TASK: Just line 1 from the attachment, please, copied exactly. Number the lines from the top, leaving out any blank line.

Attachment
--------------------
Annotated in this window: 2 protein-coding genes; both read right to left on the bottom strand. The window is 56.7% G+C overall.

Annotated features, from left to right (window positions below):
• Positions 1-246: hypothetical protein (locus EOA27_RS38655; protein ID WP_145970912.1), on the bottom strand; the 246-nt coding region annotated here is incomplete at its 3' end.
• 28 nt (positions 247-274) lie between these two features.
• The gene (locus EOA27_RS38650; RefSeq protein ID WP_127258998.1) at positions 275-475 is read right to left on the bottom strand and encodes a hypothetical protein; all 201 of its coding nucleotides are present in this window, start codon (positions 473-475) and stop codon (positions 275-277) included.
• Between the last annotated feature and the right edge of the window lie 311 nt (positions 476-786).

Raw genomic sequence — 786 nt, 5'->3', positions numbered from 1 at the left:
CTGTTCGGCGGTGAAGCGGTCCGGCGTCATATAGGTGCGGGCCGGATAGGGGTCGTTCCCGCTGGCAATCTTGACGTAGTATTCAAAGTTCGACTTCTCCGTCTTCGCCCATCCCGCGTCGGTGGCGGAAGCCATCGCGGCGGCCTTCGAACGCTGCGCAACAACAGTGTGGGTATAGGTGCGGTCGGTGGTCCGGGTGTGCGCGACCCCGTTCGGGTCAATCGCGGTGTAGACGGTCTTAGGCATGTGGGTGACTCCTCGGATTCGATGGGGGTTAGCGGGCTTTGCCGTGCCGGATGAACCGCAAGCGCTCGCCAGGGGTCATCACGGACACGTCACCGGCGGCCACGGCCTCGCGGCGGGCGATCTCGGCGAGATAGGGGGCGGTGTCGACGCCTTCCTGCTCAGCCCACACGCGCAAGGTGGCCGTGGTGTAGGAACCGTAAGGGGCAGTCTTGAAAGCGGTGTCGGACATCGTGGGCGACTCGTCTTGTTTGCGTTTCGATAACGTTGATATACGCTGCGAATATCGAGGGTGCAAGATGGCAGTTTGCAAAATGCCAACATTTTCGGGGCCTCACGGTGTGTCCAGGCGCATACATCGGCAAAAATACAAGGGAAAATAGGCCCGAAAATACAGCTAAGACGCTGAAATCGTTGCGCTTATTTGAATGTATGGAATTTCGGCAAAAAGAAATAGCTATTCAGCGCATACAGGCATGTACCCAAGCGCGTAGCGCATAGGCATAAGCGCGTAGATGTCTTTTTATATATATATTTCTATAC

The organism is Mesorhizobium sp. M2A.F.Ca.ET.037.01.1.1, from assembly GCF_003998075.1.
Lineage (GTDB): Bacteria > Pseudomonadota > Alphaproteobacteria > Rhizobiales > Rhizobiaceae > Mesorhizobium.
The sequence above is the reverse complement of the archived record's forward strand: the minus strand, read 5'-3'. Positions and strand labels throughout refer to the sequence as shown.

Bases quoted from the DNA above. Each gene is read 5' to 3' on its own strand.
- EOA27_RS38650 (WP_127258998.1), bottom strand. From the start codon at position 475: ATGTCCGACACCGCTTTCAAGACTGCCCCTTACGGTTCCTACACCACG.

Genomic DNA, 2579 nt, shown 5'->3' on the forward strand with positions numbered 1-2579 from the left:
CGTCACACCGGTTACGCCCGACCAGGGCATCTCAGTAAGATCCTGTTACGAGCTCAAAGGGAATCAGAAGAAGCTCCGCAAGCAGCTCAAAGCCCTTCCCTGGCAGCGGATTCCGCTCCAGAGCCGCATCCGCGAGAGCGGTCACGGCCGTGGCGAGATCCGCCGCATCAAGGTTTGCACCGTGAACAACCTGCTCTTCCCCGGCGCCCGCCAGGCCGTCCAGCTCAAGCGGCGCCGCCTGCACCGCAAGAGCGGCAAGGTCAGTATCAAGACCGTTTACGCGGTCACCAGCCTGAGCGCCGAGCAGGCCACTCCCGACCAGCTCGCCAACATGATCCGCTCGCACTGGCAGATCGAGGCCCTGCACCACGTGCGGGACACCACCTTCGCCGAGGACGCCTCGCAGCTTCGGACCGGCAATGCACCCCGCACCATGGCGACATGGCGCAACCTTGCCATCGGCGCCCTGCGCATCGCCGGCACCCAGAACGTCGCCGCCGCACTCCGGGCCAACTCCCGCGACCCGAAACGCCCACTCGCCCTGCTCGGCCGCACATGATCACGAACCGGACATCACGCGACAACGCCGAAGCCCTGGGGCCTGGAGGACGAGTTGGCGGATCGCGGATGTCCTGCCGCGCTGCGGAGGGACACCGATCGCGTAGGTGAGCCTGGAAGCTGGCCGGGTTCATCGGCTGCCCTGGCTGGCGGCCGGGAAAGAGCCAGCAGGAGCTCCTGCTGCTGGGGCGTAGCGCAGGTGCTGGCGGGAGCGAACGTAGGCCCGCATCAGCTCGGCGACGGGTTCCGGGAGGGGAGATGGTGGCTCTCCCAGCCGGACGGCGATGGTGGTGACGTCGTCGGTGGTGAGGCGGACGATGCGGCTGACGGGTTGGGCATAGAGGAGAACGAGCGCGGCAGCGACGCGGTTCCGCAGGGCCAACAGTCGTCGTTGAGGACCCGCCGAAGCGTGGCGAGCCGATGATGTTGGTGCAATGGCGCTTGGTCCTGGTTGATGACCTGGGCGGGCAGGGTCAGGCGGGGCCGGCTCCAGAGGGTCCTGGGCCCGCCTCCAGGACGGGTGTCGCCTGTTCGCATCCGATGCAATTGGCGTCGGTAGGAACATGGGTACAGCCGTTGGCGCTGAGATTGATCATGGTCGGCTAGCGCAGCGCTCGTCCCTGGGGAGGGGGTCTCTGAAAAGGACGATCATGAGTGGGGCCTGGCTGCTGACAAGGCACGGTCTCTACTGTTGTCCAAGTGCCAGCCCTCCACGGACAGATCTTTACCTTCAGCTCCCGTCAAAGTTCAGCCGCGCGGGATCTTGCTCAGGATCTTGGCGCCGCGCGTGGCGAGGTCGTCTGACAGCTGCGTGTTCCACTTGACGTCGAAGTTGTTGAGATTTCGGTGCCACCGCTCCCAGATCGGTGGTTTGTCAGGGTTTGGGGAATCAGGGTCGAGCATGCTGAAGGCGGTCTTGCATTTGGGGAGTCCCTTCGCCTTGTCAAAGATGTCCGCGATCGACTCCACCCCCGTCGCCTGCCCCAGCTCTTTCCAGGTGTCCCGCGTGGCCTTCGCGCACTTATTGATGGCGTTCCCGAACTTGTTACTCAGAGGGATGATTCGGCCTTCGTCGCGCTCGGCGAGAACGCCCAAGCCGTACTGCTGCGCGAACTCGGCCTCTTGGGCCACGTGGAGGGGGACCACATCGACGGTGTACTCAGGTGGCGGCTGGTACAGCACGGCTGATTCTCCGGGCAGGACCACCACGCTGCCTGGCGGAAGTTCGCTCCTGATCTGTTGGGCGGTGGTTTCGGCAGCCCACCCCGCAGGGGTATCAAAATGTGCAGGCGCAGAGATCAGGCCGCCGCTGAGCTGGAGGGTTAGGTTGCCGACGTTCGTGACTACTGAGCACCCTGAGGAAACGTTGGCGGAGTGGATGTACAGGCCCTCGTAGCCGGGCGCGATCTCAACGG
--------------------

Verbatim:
Annotated in this window: 2 protein-coding genes; both read right to left on the bottom strand. The window is 56.7% G+C overall.